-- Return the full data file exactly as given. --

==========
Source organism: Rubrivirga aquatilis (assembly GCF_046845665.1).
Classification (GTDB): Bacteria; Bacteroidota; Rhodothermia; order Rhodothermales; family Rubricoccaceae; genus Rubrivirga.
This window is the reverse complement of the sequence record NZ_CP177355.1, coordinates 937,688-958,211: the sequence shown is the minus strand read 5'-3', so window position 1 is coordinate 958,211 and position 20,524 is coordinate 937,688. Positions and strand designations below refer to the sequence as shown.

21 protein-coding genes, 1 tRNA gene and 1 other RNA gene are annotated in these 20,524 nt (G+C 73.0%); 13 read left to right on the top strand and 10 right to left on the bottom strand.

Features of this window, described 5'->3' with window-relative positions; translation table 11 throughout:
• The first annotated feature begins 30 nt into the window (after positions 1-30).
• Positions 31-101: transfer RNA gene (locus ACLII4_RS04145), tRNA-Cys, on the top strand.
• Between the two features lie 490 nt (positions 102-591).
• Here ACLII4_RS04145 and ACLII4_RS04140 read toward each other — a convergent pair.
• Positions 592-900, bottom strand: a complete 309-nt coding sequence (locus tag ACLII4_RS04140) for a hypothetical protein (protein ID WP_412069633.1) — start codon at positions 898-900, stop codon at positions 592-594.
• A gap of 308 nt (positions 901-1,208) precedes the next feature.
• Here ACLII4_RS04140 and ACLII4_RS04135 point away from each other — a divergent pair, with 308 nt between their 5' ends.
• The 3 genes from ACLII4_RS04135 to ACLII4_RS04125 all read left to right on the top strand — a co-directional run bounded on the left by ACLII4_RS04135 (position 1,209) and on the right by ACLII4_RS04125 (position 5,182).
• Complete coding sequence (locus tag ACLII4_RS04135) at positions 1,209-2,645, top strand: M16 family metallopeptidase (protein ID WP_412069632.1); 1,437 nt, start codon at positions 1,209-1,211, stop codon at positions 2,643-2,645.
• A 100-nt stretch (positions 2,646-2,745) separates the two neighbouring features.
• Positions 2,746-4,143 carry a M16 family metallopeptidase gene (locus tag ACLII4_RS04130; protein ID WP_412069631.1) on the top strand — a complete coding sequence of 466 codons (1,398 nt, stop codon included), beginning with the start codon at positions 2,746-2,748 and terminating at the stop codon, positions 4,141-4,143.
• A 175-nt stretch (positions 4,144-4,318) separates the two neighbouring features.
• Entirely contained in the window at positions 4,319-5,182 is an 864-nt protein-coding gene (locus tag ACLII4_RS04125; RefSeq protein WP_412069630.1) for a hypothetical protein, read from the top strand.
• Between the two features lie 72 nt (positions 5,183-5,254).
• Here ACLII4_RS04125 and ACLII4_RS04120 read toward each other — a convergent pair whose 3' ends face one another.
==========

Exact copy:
Source organism: Rubrivirga aquatilis (assembly GCF_046845665.1).
Classification (GTDB): Bacteria; Bacteroidota; Rhodothermia; order Rhodothermales; family Rubricoccaceae; genus Rubrivirga.
This window is the reverse complement of the sequence record NZ_CP177355.1, coordinates 937,688-958,211: the sequence shown is the minus strand read 5'-3', so window position 1 is coordinate 958,211 and position 20,524 is coordinate 937,688. Positions and strand designations below refer to the sequence as shown.

21 protein-coding genes, 1 tRNA gene and 1 other RNA gene are annotated in these 20,524 nt (G+C 73.0%); 13 read left to right on the top strand and 10 right to left on the bottom strand.

Features of this window, described 5'->3' with window-relative positions; translation table 11 throughout:
• The first annotated feature begins 30 nt into the window (after positions 1-30).
• Positions 31-101: transfer RNA gene (locus ACLII4_RS04145), tRNA-Cys, on the top strand.
• Between the two features lie 490 nt (positions 102-591).
• Here ACLII4_RS04145 and ACLII4_RS04140 read toward each other — a convergent pair.
• Positions 592-900, bottom strand: a complete 309-nt coding sequence (locus tag ACLII4_RS04140) for a hypothetical protein (protein ID WP_412069633.1) — start codon at positions 898-900, stop codon at positions 592-594.
• A gap of 308 nt (positions 901-1,208) precedes the next feature.
• Here ACLII4_RS04140 and ACLII4_RS04135 point away from each other — a divergent pair, with 308 nt between their 5' ends.
• The 3 genes from ACLII4_RS04135 to ACLII4_RS04125 all read left to right on the top strand — a co-directional run bounded on the left by ACLII4_RS04135 (position 1,209) and on the right by ACLII4_RS04125 (position 5,182).
• Complete coding sequence (locus tag ACLII4_RS04135) at positions 1,209-2,645, top strand: M16 family metallopeptidase (protein ID WP_412069632.1); 1,437 nt, start codon at positions 1,209-1,211, stop codon at positions 2,643-2,645.
• A 100-nt stretch (positions 2,646-2,745) separates the two neighbouring features.
• Positions 2,746-4,143 carry a M16 family metallopeptidase gene (locus tag ACLII4_RS04130; protein ID WP_412069631.1) on the top strand — a complete coding sequence of 466 codons (1,398 nt, stop codon included), beginning with the start codon at positions 2,746-2,748 and terminating at the stop codon, positions 4,141-4,143.
• A 175-nt stretch (positions 4,144-4,318) separates the two neighbouring features.
• Entirely contained in the window at positions 4,319-5,182 is an 864-nt protein-coding gene (locus tag ACLII4_RS04125; RefSeq protein WP_412069630.1) for a hypothetical protein, read from the top strand.
• Between the two features lie 72 nt (positions 5,183-5,254).
• Here ACLII4_RS04125 and ACLII4_RS04120 read toward each other — a convergent pair whose 3' ends face one another.